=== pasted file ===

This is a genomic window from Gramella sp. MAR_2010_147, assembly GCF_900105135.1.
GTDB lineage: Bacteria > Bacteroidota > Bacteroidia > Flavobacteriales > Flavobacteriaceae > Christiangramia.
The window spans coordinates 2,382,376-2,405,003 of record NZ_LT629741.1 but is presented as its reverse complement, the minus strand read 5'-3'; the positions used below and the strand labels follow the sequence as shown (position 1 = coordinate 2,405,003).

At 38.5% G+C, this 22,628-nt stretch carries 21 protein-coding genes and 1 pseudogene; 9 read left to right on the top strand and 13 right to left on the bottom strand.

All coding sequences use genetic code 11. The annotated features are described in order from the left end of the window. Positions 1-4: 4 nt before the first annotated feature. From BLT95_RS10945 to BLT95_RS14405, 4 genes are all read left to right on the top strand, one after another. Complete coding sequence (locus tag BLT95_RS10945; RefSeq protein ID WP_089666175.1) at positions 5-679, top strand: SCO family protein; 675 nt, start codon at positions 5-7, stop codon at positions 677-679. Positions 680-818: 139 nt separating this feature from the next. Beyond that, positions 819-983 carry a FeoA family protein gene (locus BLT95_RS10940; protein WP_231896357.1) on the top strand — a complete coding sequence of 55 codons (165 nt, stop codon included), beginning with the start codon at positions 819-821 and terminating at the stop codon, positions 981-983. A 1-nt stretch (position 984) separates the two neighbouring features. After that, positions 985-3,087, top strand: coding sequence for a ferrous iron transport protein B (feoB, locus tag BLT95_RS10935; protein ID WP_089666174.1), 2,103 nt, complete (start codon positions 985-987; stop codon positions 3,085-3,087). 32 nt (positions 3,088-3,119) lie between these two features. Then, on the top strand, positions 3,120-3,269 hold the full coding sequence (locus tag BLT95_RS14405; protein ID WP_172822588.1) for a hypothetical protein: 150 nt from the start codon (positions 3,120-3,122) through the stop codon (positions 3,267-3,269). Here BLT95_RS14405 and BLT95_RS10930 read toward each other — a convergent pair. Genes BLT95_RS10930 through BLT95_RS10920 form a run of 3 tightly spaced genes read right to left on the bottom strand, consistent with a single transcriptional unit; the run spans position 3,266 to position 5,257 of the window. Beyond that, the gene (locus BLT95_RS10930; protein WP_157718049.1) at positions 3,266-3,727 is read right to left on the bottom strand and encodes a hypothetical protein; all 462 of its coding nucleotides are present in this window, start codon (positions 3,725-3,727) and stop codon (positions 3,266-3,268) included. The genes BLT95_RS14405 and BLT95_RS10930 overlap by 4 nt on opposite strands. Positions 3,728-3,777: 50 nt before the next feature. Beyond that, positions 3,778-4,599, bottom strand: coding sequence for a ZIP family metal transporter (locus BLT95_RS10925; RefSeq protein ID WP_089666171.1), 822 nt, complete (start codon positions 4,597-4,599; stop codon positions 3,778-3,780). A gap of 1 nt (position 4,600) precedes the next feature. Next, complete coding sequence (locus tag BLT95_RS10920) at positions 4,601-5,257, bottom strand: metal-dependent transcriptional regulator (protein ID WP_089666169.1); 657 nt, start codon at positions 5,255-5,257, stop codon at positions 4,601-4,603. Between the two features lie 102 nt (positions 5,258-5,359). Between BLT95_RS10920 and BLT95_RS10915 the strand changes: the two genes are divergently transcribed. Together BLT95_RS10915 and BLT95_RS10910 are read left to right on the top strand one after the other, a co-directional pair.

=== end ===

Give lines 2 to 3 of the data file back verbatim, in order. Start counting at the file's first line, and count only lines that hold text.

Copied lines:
GTDB lineage: Bacteria > Bacteroidota > Bacteroidia > Flavobacteriales > Flavobacteriaceae > Christiangramia.
The window spans coordinates 2,382,376-2,405,003 of record NZ_LT629741.1 but is presented as its reverse complement, the minus strand read 5'-3'; the positions used below and the strand labels follow the sequence as shown (position 1 = coordinate 2,405,003).